LMX theory of Sahin[edit]

Based on employees, you can take a closer look at the relationship between supervisors and "subordinates," as some may call them, or workers.[1] The quality of the relationship between the two is described by Sahin as 'leader-member exchange (LMX) theory'. LMX theory is that "leaders develop unique relationships with different subordinates and that the quality of these relationships is a determinant of how each subordinate will be treated."[2]

With these two theories, Sahin combined individual and the organization at the same time. In addition, workers (subordinates) develop feelings of effective commitment if they receive the importance from supervisors not just by overseeing them all the time but by also giving them importance.[3]

McGregor identified people based on two theories, Theory X, or Theory Y. Sahin shows a different approach through his study of the LMX theory. He shows how different styles used by management can vary from both theories.

  • When managers apply Theory Y principles, workers receive independence and responsibility for work; they receive opportunities to recognize problems and their job will be to find solutions to them. This results in high-quality relationships.[4]
  • In contrast, Theory X managers highlight the close supervision of workers and the chain of command and motivate subordinates using extrinsic rewards. Therefore, workers that are overseen by Theory X managers tend not to have the most beneficial relationship with their supervisor. They maintain a distance and have impersonal and low-quality exchange relationships.[5]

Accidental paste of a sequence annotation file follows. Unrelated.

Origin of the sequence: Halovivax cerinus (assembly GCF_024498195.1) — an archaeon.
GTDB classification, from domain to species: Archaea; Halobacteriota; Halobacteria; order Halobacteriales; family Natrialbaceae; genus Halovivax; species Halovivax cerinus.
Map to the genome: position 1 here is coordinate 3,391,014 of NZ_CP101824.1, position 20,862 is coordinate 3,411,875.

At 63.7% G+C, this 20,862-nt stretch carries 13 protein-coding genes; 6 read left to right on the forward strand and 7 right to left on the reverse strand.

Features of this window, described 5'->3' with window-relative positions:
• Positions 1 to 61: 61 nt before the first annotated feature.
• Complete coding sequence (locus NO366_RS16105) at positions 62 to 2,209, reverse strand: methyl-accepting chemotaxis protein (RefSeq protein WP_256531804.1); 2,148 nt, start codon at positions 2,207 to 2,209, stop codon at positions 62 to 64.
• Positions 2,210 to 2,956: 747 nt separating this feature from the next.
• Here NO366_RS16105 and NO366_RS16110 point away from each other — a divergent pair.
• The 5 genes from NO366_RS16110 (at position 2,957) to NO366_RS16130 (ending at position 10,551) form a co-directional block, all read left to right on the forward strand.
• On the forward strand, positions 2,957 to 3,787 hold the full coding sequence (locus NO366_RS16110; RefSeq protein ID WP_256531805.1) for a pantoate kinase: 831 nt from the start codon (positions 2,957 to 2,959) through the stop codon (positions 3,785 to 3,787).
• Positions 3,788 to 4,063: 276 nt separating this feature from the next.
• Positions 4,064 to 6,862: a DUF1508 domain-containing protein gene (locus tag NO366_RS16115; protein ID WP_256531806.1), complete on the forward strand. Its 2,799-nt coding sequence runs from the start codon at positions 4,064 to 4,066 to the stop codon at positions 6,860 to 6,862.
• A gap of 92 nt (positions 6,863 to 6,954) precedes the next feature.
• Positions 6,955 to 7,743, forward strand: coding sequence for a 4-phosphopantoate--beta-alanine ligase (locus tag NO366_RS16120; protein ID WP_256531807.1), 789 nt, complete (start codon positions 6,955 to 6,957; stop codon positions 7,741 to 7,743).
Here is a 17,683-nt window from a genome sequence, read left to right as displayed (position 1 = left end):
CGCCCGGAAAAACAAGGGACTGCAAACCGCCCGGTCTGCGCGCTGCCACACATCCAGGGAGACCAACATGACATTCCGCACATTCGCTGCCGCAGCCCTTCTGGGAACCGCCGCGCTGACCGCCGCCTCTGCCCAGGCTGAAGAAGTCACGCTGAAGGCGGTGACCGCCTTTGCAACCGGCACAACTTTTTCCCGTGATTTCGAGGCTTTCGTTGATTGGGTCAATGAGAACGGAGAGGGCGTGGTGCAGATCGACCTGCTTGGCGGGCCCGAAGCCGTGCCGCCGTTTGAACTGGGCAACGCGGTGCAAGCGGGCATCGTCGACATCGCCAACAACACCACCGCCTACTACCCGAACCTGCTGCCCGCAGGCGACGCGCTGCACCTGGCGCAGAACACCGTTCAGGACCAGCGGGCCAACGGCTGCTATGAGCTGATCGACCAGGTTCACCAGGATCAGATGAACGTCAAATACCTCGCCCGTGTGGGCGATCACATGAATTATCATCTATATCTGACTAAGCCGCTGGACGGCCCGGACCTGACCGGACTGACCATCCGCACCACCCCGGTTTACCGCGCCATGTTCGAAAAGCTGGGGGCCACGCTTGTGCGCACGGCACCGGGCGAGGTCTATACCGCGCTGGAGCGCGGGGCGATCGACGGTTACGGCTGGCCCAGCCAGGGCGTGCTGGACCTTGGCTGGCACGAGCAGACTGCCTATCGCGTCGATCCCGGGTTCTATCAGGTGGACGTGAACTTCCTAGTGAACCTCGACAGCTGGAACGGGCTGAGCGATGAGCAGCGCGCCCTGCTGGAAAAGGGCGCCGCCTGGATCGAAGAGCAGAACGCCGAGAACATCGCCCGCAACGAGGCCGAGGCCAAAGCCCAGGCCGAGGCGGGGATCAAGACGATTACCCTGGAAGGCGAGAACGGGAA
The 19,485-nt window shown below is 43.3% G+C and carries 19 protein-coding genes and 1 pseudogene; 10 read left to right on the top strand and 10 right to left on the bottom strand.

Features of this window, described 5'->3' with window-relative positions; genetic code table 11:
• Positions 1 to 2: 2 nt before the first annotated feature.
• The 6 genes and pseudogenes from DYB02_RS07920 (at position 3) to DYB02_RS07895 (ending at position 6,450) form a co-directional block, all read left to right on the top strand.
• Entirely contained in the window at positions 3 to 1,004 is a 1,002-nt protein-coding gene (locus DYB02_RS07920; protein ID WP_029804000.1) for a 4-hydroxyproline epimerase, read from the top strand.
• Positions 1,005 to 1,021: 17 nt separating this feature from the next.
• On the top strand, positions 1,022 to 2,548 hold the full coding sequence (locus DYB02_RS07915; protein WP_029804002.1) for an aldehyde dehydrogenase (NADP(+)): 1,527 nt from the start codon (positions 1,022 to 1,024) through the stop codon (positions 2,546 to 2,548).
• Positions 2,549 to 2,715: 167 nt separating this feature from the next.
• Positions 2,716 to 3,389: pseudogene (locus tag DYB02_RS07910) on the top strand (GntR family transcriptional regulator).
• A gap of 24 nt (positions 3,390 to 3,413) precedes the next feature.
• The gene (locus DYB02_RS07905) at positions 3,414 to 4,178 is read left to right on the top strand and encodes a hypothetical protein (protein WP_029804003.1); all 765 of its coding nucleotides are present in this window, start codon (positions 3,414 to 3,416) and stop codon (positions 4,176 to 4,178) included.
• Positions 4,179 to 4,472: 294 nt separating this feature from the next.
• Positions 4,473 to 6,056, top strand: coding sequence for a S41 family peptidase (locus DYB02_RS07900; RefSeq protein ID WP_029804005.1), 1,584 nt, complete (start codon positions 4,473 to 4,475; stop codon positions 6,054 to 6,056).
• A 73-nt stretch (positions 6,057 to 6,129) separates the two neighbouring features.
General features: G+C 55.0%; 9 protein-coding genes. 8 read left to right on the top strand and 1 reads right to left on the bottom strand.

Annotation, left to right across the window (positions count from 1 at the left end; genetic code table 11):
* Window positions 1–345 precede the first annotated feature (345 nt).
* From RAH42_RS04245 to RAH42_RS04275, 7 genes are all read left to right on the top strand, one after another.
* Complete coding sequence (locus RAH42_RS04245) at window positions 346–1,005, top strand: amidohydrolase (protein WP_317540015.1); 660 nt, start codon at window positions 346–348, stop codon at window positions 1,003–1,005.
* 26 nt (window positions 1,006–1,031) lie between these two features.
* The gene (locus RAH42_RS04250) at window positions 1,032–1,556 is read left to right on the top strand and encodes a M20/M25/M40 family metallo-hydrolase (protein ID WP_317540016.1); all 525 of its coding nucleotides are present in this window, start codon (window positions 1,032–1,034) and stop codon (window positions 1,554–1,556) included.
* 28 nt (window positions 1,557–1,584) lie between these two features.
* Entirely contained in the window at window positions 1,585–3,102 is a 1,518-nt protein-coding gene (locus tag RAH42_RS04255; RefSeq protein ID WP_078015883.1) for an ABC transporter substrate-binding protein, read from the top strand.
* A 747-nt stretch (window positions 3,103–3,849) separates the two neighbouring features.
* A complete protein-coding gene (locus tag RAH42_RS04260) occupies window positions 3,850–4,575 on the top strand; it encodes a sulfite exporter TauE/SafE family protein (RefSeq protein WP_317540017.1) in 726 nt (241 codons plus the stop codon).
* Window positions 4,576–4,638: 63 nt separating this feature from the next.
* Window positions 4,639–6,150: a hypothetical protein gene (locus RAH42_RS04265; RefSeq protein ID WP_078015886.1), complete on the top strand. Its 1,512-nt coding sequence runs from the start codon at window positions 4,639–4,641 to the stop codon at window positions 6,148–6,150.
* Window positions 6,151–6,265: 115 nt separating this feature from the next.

McGregor and Maslow's hierarchy[edit]

Theory X and Theory Y relate to Maslow's hierarchy of needs. It demonstrates how human behavior and motivation are main priorities in the workplace in order to maximize outputs. In relation to Theory Y, the organization is trying to create the most symbiotic relationship between the managers and workers, which relates to Maslow's needs for self-actualization and esteem. For self-actualization, the manager promotes the optimum workplace through morality, creativity, spontaneity, problem-solving, lack (or minimization) of the effects of prejudice, and acceptance of facts.

See also[edit]

  • Theory Z, a later work/organizational motivation theory which is likely a derivative of Theory Y
  • Scientific management, another management theory


  1. ^ Sahin, 2012, p. 159.
  2. ^ Sahin, 2012, p. 159.
  3. ^ Sahin, 2012, pp. 162–163.
  4. ^ Sahin, 2012, p. 163.
  5. ^ Sahin, F. (2012). "The mediating effect of leader-member exchange on the relationship between Theory X and Y management styles and effective commitment: A multilevel analysis." 'Journal of Management and Organization', 18(2), 159–174.

Douglas 2013


  • McGregor, D. (1960). The Human Side of Enterprise, New York, McGrawHill.
  • Patience, H (1973). Organizational behavior Financial Times


External links[edit]